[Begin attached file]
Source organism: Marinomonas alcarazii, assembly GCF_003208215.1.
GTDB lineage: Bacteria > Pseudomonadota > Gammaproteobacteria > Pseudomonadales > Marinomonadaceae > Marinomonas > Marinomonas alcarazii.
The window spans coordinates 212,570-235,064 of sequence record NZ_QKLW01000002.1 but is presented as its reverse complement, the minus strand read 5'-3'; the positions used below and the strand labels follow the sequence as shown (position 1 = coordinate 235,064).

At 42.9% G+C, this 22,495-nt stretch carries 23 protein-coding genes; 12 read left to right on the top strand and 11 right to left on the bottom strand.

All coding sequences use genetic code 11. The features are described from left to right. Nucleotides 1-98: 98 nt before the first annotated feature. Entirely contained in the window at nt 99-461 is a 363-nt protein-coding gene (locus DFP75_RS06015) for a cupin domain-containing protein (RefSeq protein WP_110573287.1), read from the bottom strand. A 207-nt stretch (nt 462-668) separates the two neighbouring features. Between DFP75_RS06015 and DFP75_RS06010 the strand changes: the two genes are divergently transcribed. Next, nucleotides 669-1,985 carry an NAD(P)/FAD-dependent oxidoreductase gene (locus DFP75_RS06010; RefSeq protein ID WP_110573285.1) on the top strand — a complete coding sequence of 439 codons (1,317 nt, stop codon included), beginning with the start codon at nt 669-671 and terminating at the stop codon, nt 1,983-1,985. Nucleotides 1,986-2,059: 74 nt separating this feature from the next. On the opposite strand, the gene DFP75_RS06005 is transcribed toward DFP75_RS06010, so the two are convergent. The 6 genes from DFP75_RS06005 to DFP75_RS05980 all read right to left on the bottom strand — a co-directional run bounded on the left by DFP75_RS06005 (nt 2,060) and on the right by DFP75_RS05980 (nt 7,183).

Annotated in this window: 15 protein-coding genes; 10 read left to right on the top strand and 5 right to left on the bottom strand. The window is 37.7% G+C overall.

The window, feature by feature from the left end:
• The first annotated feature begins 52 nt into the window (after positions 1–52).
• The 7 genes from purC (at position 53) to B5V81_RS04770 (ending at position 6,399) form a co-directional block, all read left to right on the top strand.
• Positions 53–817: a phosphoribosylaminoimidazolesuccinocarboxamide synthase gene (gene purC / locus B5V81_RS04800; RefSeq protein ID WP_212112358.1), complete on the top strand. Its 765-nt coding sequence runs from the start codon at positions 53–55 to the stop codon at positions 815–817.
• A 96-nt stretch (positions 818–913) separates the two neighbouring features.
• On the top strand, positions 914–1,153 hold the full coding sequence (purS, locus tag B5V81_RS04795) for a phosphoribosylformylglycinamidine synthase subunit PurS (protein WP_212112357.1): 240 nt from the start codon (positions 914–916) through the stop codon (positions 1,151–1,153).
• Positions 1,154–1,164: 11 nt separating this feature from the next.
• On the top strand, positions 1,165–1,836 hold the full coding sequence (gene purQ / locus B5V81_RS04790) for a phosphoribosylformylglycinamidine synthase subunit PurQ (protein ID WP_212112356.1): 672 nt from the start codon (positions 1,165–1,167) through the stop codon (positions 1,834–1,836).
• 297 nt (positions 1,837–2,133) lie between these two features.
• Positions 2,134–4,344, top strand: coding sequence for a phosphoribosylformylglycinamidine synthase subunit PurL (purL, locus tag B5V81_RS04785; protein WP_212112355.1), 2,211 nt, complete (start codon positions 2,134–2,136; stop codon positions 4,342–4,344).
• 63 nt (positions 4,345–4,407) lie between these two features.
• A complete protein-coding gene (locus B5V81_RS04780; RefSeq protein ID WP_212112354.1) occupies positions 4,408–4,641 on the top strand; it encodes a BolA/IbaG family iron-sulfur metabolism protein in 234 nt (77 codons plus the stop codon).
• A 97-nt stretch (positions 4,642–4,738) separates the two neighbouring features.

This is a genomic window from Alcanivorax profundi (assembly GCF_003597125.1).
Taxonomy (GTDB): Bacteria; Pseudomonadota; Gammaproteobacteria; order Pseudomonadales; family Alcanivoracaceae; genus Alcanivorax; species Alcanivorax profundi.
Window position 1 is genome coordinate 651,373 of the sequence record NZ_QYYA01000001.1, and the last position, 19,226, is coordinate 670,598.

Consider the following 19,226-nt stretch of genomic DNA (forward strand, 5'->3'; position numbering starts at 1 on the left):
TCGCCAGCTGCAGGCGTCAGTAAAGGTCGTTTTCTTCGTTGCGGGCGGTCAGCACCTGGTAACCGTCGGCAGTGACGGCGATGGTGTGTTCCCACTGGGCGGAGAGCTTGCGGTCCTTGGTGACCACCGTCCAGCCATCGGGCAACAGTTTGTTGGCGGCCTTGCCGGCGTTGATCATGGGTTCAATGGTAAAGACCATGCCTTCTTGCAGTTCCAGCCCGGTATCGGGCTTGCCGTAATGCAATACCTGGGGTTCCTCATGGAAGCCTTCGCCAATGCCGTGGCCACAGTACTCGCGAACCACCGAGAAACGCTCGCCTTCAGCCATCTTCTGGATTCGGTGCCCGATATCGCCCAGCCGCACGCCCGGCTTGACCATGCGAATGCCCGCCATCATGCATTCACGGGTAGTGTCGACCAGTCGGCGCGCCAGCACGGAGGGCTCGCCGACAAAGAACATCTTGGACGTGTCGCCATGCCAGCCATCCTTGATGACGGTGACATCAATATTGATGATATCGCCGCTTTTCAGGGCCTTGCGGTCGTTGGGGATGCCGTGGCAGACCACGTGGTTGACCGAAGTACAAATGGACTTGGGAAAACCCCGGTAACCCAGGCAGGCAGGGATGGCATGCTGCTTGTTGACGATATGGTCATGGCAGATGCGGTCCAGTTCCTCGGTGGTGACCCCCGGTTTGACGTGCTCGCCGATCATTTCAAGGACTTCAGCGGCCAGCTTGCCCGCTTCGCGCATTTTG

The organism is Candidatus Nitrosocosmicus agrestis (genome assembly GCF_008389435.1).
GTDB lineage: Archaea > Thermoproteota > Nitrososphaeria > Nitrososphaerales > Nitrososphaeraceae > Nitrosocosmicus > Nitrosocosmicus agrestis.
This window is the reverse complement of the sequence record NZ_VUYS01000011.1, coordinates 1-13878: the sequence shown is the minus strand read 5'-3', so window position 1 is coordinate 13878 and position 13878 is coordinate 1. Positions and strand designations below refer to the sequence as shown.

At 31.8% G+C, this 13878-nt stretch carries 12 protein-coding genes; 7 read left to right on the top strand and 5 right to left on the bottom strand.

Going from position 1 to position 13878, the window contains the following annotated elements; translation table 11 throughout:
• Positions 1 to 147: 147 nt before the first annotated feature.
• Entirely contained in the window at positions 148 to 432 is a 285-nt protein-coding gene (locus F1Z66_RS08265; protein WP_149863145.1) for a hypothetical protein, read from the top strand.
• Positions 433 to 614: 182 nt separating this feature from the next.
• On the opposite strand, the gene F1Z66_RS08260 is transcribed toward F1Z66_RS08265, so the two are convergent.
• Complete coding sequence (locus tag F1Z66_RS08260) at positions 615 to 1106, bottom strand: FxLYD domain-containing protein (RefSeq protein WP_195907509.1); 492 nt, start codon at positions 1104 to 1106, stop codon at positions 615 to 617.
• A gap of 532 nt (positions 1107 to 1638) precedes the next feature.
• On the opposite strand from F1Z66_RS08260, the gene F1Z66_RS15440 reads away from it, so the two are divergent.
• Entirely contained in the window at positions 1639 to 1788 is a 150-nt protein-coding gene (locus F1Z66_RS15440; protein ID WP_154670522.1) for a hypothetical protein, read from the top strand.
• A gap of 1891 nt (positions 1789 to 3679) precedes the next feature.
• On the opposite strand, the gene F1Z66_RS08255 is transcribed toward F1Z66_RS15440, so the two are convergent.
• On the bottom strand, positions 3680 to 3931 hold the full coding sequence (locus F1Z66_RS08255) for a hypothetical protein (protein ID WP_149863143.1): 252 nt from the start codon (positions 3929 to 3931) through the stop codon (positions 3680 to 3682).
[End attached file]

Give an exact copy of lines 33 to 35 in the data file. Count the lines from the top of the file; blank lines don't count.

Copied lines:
• On the opposite strand, the gene F1Z66_RS08260 is transcribed toward F1Z66_RS08265, so the two are convergent.
• Complete coding sequence (locus tag F1Z66_RS08260) at positions 615 to 1106, bottom strand: FxLYD domain-containing protein (RefSeq protein WP_195907509.1); 492 nt, start codon at positions 1104 to 1106, stop codon at positions 615 to 617.
• A gap of 532 nt (positions 1107 to 1638) precedes the next feature.